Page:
West Coast Eyre

Eyre Peninsula, home of adventure and excitement

South Australia’s Eyre Peninsula has been described as the ‘Outback by the Sea’ and nowhere is this contrast more evident than along its arid west coast on the Great Australian Bight. Stretching for almost 400 kilometres from Coffin Bay to Ceduna, the Flinders Highway connects a series of small towns along a coastline of crumbling orange cliffs, golden beaches and secluded bays facing a relentless barrage of jade-blue Southern Ocean rollers. To drive its length is to experience one of the most spectacular and exciting landscapes in Australia’s driest state.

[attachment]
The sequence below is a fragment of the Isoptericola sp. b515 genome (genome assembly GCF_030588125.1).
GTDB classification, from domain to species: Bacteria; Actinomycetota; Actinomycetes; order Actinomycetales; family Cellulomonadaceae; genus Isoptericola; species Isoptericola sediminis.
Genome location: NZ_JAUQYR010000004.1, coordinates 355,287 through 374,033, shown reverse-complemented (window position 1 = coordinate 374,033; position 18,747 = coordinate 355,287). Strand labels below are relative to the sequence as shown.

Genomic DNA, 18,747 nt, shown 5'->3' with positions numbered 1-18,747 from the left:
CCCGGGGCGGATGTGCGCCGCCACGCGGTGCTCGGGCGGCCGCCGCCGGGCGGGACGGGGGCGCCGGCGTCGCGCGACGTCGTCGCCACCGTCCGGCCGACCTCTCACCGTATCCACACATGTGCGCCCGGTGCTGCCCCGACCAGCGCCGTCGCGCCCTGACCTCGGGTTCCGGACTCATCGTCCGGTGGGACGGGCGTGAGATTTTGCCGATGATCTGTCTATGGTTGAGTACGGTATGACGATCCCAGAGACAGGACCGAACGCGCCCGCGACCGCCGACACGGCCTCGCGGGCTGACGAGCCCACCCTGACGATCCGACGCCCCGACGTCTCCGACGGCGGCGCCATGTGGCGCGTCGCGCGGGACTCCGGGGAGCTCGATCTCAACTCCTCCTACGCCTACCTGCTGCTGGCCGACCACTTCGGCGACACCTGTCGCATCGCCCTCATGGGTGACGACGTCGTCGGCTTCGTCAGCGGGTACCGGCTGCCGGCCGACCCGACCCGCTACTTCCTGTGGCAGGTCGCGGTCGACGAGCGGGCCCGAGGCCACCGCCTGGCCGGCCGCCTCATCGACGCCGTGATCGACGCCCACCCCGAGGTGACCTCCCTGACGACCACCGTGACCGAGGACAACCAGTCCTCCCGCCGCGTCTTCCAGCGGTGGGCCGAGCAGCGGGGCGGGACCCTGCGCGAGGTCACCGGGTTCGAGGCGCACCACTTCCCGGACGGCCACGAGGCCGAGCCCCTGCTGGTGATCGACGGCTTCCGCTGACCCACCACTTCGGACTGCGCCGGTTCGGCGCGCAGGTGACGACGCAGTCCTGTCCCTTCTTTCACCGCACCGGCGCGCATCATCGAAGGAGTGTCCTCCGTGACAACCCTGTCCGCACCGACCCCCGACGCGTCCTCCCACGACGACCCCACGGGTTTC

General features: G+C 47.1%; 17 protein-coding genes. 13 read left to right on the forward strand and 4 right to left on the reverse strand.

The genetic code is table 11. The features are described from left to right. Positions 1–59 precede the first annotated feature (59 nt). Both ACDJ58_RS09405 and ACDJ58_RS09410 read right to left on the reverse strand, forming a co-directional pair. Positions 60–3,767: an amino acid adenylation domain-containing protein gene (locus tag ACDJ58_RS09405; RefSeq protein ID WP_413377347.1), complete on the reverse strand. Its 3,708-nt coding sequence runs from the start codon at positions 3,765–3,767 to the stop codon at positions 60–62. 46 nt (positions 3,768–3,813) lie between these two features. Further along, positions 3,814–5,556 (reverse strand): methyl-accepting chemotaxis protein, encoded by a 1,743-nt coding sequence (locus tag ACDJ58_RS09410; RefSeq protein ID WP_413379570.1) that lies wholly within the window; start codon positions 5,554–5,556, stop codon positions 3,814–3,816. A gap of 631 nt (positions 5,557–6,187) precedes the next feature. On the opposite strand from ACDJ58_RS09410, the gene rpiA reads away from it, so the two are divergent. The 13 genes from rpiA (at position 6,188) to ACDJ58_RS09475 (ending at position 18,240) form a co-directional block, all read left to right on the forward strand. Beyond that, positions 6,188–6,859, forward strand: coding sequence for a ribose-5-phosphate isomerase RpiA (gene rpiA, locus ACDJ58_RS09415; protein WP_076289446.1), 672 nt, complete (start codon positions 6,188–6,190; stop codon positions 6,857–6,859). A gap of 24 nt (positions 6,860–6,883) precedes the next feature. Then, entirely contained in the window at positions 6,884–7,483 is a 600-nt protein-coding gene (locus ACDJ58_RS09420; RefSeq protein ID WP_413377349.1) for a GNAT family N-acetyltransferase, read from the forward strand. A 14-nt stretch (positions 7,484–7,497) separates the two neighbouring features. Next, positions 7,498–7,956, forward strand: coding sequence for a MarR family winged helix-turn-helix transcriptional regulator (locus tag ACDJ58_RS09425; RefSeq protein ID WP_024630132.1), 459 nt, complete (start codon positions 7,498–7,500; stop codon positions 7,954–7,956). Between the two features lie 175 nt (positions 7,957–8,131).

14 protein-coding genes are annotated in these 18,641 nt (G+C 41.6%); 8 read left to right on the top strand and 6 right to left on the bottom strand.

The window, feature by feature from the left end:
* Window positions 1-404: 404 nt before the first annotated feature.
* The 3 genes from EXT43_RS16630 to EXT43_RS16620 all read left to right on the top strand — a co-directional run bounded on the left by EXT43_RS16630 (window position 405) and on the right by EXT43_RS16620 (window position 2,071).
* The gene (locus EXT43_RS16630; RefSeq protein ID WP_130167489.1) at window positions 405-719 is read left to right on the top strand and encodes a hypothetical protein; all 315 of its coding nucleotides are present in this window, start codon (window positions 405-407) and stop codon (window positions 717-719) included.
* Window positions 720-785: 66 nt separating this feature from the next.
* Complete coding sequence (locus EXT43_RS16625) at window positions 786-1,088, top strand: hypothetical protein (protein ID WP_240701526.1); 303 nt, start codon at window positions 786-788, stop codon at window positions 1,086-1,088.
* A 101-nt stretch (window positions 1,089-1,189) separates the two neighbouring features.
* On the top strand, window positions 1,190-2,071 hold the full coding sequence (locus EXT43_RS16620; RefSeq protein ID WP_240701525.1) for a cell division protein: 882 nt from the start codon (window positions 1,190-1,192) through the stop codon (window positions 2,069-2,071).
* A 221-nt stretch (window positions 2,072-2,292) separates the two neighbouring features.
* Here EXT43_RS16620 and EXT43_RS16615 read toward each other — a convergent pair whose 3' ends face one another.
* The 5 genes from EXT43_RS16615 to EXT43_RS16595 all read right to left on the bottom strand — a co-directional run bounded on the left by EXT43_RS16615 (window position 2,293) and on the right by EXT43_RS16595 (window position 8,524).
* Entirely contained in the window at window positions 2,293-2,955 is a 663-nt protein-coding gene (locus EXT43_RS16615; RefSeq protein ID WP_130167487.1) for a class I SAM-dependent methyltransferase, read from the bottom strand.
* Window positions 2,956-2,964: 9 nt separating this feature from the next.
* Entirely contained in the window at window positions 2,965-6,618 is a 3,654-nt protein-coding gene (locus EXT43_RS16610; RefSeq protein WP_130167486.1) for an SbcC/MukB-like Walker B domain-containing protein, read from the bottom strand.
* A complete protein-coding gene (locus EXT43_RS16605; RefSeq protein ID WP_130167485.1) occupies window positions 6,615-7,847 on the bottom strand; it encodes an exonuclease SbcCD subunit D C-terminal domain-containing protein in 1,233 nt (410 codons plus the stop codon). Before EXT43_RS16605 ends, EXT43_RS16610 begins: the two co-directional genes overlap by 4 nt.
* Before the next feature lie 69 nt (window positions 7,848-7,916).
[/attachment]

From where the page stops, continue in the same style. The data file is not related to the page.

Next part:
The peninsula basks in a Mediterranean climate of hot, dry summers and mild winters with miserly rainfall. The guidebooks tell you that autumn is a great time to travel here and we could well believe it as we departed Port Lincoln one balmy, late-March morning under a serene blue sky streaked with lofty cirrus. Crossing the southern tip of the peninsula took barely half an hour before our first stop at Coffin Bay, 47 km west of Port Lincoln. We had hoped to savour some of the famous local oysters but, amazingly, we couldn’t find a shop that sold them. Also, plans to venture into the nearby national park were thwarted by an adverse tide that strictly governs access to and around the park’s narrow promontory. Still, it was pleasant to cruise around the quiet village and sip our coffee at a grassy park beside the bay’s placid turquoise waters.

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